Maybe you adopted a new cat or have had your cat for years now—in either case annual physical exams are highly recommended for maintaining the optimal health of your cat. Your cat may be low-maintenance, but that’s no reason not to take them for a wellness exam every year. This article will highlight the reasons why annual physical exams for cats are so important, how annual checkups can prevent and detect disease as early as possible, reduce factors that may be health risks, correct or delay the progression of disease, and help to give your cat the healthiest, highest quality of life possible for as long as possible.
Cats mask when they are sick or feel bad—they can hide suffering and pain very well, it’s an evolutionary trait—so you may not know they are suffering or are in pain. And just because your cat lives indoors doesn’t mean they can’t get sick or develop a congenital or chronic disease, or a bacterial or viral infection, or severe tooth decay and gum disease, or inflammation that causes health issues, or a possible stress-related illness. All of these are very possible health issues for indoor-only cats.
If you have a cat at home chances are really good that sometime in your cat’s lifetime you will need to medicate them, especially as they transition into their senior years. Sometimes cats can be challenging to pill or medicate, but there are some techniques that will make medicating them easier, less stressful, more effective and healthier for them. Here are some important things to know and follow when medicating your cat.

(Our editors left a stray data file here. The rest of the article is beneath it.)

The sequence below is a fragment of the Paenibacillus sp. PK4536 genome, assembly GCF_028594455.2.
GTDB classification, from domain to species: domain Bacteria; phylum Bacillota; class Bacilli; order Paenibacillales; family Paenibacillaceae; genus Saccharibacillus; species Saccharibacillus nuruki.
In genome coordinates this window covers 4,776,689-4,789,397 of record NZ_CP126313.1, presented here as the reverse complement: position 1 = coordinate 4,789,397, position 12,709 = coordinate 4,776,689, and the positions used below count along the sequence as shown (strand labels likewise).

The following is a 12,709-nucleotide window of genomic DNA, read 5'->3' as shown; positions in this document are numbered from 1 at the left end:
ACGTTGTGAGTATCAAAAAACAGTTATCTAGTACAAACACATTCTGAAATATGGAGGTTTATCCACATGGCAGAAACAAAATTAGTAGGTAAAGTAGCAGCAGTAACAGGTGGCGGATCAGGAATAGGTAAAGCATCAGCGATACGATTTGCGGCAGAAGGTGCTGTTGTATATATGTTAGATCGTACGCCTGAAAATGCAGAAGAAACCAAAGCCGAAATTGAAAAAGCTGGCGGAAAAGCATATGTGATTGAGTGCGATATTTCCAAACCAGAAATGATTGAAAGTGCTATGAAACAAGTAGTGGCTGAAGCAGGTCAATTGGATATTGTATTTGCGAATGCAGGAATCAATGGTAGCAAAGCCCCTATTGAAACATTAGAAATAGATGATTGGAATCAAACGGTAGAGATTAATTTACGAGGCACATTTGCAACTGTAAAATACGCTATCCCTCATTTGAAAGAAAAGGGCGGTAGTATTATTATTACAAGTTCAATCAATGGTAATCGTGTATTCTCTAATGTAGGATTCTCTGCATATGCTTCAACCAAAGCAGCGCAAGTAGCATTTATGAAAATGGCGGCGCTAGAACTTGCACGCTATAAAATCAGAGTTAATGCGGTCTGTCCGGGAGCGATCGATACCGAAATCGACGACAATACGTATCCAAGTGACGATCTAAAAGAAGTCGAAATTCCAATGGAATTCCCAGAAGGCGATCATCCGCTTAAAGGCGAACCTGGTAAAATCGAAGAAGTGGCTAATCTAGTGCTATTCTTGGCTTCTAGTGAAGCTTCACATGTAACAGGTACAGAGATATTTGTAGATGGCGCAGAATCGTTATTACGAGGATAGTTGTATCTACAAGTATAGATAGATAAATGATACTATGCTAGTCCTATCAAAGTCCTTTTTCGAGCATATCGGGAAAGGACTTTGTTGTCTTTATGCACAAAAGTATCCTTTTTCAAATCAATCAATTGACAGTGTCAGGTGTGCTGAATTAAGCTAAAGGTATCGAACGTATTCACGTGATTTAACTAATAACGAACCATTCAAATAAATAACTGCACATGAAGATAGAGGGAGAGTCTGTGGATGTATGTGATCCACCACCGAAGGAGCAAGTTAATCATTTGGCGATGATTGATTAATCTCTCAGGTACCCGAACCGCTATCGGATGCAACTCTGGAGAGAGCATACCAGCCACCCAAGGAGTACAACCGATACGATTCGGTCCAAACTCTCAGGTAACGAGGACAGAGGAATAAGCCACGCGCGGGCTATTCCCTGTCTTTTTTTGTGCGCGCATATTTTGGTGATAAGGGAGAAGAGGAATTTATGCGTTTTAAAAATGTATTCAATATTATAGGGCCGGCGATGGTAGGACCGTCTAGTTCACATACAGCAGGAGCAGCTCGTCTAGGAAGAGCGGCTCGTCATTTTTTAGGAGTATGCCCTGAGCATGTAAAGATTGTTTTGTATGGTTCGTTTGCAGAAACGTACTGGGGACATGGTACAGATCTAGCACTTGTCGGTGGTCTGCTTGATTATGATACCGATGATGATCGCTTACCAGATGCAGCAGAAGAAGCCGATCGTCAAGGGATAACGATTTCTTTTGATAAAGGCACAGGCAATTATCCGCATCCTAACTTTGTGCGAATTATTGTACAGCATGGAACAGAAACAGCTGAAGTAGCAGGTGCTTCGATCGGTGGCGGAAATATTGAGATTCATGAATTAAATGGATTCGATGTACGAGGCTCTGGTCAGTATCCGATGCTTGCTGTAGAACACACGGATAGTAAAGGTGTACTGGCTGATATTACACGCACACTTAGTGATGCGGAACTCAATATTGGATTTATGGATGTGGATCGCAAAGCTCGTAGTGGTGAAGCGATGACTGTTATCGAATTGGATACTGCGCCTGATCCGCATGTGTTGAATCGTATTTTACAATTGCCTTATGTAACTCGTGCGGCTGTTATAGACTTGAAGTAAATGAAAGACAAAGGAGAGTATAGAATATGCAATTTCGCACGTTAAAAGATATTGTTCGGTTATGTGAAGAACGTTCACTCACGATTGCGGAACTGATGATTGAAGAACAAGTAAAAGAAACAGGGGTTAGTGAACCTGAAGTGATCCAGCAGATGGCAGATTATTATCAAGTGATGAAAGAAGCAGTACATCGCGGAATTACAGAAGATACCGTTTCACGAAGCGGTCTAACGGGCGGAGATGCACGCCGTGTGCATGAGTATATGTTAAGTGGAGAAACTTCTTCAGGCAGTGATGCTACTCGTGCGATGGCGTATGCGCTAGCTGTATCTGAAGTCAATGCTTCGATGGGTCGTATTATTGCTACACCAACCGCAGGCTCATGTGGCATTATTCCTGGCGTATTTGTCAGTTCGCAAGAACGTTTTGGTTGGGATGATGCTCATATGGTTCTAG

Why Dry Pilling and Dry Swallowing is Bad For Cats
Have you ever taken a pill without water? Ouch, it’s not fun. Well the same goes for cats. Without chasing a pill down with water or liquid afterwards the pill can get lodged in the throat and irritate the lining of the esophagus. Dry swallowing can cause a pill to go down painfully and slowly, and can even damage the delicate tissues lining the esophagus. Dry pilling can cause choking, gagging, reflux, heartburn, esophagitis, esophageal injury and strictures, and even cause aspiration. There have been case studies where dry pilling certain medications (including Clindamycin and Doxycycline) have resulted in severe injury to cats and in some cases, even death when these cats were dry pilled. One study noted that “After five minutes 84 percent of capsules and 64 percent of tablets are still sitting in the esophagus,” when dry swallowed. (Journal of Feline Medicine and Surgery, Volume 8, Issue 6, Dec. 2006: 412-419) Another study that appeared in a veterinary journal found that following dry swallows, “No pills were in the stomach at 30 and 60 seconds, and only 6 percent of the pills were in the stomach at 90 seconds. At 5 minutes, only 36 percent of the pills were in the stomach. For wet swallows that were followed by 6 ccs of water, 90 percent of the pills were in the stomach.” (Journal of Western Internal Medicine, 2001, Sept-Oct: 15: 467-70)
Hyperthyroid disease in cats is very treatable and manageable, and though I had always feared being told one of my cats has “hyperthyroid disease,” I have found that it isn’t the dreaded word or disease that I thought it would be.
Godiva was our first cat diagnosed with hyperthyroidism. She’s a beautiful blind chocolate Persian who as a kitten, was taken to our local animal shelter where she was adopted by a volunteer. But at five years old she was given up again, and found her way to our rescue group where we became her foster parents. When Godiva was never adopted, we adopted her ourselves and have found her to be a courageous, determined blind girl that navigates our house beautifully, despite her blindness and many cat “obstacles.”
The decision to give cat hospice care to our cat Pumpkin has prolonged her life significantly. Now a year and half later after almost euthanizing her, she’s still alive and still enjoying life. Today she’s going to our vet for a checkup to see where her general health is and to understand if we need to make any adjustments to her medical regimen.